Why are the bishops praying about the abuse crisis instead of doing something about it?

Bishop Jaime Soto of Sacramento, Calif., front right, prays during Mass in the Chapel of the Immaculate Conception at Mundelein Seminary on Jan. 3 at the University of St. Mary of the Lake in Illinois, near Chicago. The U.S. bishops are on retreat Jan. 2-8 at the seminary. (CNS photo/Bob Roller)Bishop Jaime Soto of Sacramento, Calif., front right, prays during Mass in the Chapel of the Immaculate Conception at Mundelein Seminary on Jan. 3 at the University of St. Mary of the Lake in Illinois, near Chicago. The U.S. bishops are on retreat Jan. 2-8 at the seminary. (CNS photo/Bob Roller)

Catholics are angry. They have every right to be: They have been failed by their priests, their bishops, even their popes. The clergy sexual abuse crisis that many wishfully thought was behind us has come roaring back. While reforms instituted in 2002 seem to have been effective in preventing new cases of abuse, the ongoing revelations about sexual abuse cases going back decades and cover-ups by church leaders underscore that the church has never properly atoned, to say the least. And the wound cuts deeper with every new story of a government investigation, every previously hidden list of accused priests that is released, every survivor’s story of trauma.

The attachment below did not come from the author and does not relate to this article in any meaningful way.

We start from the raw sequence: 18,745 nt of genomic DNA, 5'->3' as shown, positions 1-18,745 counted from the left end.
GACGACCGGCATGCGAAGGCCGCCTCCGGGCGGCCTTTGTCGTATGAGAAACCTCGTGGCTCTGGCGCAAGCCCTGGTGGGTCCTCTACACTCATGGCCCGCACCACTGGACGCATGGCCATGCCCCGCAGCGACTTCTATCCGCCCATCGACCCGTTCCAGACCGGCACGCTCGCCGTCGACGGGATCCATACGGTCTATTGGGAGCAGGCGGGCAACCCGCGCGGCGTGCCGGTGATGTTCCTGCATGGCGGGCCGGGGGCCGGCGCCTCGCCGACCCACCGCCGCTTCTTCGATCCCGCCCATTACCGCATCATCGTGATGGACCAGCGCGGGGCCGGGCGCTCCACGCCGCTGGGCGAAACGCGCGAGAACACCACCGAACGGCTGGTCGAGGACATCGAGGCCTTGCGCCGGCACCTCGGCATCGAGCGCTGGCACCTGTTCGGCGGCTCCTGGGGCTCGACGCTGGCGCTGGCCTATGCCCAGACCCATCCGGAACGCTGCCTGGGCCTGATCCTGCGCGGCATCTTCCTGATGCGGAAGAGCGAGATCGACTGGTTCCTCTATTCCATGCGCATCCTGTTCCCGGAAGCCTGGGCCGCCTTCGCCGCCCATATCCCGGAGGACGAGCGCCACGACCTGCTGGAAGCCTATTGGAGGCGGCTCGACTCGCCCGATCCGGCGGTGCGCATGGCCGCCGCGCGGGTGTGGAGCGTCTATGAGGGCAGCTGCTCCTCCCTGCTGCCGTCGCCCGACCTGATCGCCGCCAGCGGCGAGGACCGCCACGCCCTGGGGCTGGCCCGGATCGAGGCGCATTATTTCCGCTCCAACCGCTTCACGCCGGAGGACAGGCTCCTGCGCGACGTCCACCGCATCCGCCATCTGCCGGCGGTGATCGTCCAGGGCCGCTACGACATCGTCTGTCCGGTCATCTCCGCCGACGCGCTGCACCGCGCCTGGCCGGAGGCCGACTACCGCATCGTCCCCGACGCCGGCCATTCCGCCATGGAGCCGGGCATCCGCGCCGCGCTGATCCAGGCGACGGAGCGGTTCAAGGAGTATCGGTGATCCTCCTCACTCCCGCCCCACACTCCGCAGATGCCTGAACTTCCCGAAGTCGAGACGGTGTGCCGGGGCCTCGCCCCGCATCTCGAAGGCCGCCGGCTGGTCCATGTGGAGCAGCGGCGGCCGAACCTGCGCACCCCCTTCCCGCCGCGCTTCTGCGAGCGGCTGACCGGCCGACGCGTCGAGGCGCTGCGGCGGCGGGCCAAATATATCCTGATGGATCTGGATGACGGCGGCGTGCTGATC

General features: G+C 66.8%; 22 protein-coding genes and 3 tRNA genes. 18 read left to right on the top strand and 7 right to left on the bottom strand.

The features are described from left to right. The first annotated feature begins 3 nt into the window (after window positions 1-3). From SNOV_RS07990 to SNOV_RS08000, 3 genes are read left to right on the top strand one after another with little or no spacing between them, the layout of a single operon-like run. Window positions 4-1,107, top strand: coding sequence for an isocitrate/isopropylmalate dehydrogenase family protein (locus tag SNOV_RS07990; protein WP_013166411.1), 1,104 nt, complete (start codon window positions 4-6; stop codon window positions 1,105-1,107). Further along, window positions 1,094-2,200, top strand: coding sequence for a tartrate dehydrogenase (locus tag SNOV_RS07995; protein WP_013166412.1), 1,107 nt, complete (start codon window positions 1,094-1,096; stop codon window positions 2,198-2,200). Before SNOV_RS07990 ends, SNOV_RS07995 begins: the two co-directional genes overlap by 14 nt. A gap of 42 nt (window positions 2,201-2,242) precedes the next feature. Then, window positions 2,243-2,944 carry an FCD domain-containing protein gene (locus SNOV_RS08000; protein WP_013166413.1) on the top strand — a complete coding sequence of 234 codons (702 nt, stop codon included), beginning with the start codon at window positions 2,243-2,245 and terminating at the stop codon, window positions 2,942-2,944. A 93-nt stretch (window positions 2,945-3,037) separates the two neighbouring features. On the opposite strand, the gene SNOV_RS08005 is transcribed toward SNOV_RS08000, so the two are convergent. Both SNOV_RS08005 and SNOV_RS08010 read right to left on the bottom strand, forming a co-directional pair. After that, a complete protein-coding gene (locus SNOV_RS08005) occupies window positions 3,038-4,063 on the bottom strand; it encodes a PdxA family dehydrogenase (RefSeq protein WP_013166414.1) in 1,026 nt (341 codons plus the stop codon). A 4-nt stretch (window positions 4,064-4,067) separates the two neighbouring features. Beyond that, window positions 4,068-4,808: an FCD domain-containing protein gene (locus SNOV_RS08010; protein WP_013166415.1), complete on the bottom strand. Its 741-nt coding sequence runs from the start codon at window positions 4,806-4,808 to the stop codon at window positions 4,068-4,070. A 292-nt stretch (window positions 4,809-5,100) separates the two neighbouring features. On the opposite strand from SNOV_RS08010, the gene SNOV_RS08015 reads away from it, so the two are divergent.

Anger quickly becomes toxic when it is compounded by the feeling that no leader is doing anything to rectify the situation. In the case of the sexual abuse crisis, it is a recipe for ecclesial nihilism.

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The U.S. bishops are gathered this week for a retreat near Chicago to pray and reflect on the sexual abuse crisis. The retreat comes ahead of a February summit on the sexual abuse crisis in the Vatican, with leading bishops from around the world. Despite the cries for change, organizers of the retreat have insisted it will be about prayer, and not policy change.